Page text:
NEWS

Greek set for key EC post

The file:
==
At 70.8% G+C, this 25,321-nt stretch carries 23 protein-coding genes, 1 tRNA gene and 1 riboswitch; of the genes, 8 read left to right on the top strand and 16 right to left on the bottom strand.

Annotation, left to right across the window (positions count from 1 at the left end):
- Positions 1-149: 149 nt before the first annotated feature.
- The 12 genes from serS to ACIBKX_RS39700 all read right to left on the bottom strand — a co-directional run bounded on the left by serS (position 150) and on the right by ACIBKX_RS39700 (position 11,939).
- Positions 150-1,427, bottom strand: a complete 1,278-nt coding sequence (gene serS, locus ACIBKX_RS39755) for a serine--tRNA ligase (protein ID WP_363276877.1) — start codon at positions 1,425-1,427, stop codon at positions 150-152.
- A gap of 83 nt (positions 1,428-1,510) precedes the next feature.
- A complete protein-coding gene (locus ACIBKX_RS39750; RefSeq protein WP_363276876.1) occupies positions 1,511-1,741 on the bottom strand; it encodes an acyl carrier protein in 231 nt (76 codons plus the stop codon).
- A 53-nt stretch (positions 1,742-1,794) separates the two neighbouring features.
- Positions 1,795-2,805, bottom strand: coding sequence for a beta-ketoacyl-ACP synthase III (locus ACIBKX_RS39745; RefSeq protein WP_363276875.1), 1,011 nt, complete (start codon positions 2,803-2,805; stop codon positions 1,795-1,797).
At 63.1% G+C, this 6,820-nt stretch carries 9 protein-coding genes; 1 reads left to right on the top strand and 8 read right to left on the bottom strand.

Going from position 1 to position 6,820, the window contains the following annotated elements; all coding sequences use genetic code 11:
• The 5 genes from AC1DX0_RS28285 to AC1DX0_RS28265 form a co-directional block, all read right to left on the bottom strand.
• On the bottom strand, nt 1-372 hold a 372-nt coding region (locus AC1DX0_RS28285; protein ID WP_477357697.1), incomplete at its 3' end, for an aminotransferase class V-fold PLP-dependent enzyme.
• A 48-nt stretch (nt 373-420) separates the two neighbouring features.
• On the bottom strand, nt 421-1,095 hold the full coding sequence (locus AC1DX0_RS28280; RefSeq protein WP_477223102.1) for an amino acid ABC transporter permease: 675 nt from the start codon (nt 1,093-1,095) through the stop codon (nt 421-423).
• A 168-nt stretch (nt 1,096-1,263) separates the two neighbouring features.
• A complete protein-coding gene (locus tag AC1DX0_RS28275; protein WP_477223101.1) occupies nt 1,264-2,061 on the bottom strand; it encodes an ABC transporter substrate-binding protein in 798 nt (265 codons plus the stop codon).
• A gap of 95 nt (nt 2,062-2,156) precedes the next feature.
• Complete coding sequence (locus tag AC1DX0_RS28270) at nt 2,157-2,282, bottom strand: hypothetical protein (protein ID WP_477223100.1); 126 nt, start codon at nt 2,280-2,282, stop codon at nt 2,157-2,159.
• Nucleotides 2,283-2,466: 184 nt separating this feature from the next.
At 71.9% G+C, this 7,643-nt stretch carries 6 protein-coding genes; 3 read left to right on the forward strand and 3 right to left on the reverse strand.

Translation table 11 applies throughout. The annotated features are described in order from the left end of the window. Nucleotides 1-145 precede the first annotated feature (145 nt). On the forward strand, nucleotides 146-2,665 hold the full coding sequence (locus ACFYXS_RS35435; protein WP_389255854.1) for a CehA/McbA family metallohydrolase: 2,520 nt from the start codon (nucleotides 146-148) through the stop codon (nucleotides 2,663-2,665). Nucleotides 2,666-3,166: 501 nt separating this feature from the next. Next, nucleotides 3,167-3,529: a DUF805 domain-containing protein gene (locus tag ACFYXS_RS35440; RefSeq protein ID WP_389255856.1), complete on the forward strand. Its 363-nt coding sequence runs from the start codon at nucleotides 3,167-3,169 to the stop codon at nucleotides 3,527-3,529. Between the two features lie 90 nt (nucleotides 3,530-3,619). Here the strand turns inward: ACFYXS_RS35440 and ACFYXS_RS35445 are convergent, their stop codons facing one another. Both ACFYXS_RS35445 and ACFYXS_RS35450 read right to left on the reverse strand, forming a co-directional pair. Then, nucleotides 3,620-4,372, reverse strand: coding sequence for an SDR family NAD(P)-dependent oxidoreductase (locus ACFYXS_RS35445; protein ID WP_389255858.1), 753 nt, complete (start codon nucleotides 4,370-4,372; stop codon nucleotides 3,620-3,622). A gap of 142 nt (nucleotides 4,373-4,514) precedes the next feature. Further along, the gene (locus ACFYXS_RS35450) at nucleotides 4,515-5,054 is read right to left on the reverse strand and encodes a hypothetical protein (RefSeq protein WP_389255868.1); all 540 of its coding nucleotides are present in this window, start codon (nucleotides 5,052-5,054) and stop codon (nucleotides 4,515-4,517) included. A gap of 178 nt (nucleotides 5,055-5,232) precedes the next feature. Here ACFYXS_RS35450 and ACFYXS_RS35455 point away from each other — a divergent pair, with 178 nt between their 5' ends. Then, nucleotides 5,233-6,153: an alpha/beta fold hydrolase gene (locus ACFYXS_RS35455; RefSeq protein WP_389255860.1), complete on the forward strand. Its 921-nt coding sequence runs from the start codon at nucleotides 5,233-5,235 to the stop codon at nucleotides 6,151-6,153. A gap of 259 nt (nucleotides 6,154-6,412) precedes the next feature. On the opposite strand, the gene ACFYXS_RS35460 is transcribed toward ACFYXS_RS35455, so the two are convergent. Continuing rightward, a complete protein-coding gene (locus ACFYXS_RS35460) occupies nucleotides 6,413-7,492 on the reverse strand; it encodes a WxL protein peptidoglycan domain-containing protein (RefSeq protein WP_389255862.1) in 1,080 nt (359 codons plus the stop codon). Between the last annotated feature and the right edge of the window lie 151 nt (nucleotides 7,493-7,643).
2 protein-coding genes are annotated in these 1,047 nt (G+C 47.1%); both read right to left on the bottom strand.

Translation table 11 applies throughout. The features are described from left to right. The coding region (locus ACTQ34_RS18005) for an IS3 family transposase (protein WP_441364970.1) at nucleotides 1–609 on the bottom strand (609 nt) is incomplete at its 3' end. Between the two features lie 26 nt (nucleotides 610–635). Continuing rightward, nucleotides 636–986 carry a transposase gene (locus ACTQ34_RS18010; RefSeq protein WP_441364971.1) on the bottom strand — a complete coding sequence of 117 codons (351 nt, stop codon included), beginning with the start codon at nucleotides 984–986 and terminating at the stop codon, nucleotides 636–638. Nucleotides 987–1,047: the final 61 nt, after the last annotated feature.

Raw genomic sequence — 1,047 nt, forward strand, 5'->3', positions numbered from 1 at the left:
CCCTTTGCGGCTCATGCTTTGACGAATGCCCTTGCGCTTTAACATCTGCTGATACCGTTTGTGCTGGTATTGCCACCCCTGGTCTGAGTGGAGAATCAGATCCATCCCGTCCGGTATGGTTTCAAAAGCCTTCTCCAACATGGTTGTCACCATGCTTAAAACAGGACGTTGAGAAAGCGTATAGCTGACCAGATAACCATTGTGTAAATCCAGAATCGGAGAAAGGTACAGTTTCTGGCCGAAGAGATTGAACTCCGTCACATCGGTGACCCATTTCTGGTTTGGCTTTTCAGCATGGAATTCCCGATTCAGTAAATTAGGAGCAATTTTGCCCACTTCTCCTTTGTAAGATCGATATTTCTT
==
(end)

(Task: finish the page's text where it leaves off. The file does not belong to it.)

Ruling PASOK deputy Maria Damanaki was yesterday nominated European commissioner for maritime affairs and fisheries, a key portfolio in Brussels with particular interest for Greece, where commercial shipping makes a significant contribution to the economy. Damanaki, who entered Greek politics after playing a leading role in the student resistance to the junta in the early 1970s and joined socialist PASOK after a brief spell as chairwoman of left-wing Synaspismos in the early 1990s, was named as Greece's choice for commissioner earlier this week. But her nomination to a specific portfolio, along with that of another 26 others from the other EU member states, was announced yesterday by European Commission President Jose Manuel Barroso. If Damanaki's nomination is approved by the European Parliament in January or February, the 57-year-old would then take over from Maltese Joe Borg, who has held the post for the past five years, and become Greece's new representative in Brussels, replacing Stavros Dimas who has been Environment Commissioner since 2004. Addressing a session of ruling PASOK MEPs at Zappeio Hall in central Athens yesterday before the news of her nomination, Damanaki stressed the importance of reforms to the EU ahead of the scheduled enforcement next month of the Lisbon Treaty, which aims to streamline the workings of the EC and raise its profile on the world stage. «The EU needs a new reformist agenda aimed at ensuring its economic survival, preserving common values and boosting its relationship to citizens,» Damanaki said. Commenting on her nomination, Stavros Lambrinidis, the head of PASOK's group of MEPs in Brussels, said Damanaki was «the personification of knowledge and respectability.» Meanwhile Dimas, stressed the importance of all countries doing their bit to curb the carbon dioxide emissions that boost global warming. «A global effort is needed to reduce emissions by 2020 and to avert an increase of 2 percent in average temperatures,» Dimas said, noting that developed countries must reduce their emissions by 25-40 percent and developing countries by 15-30 percent.

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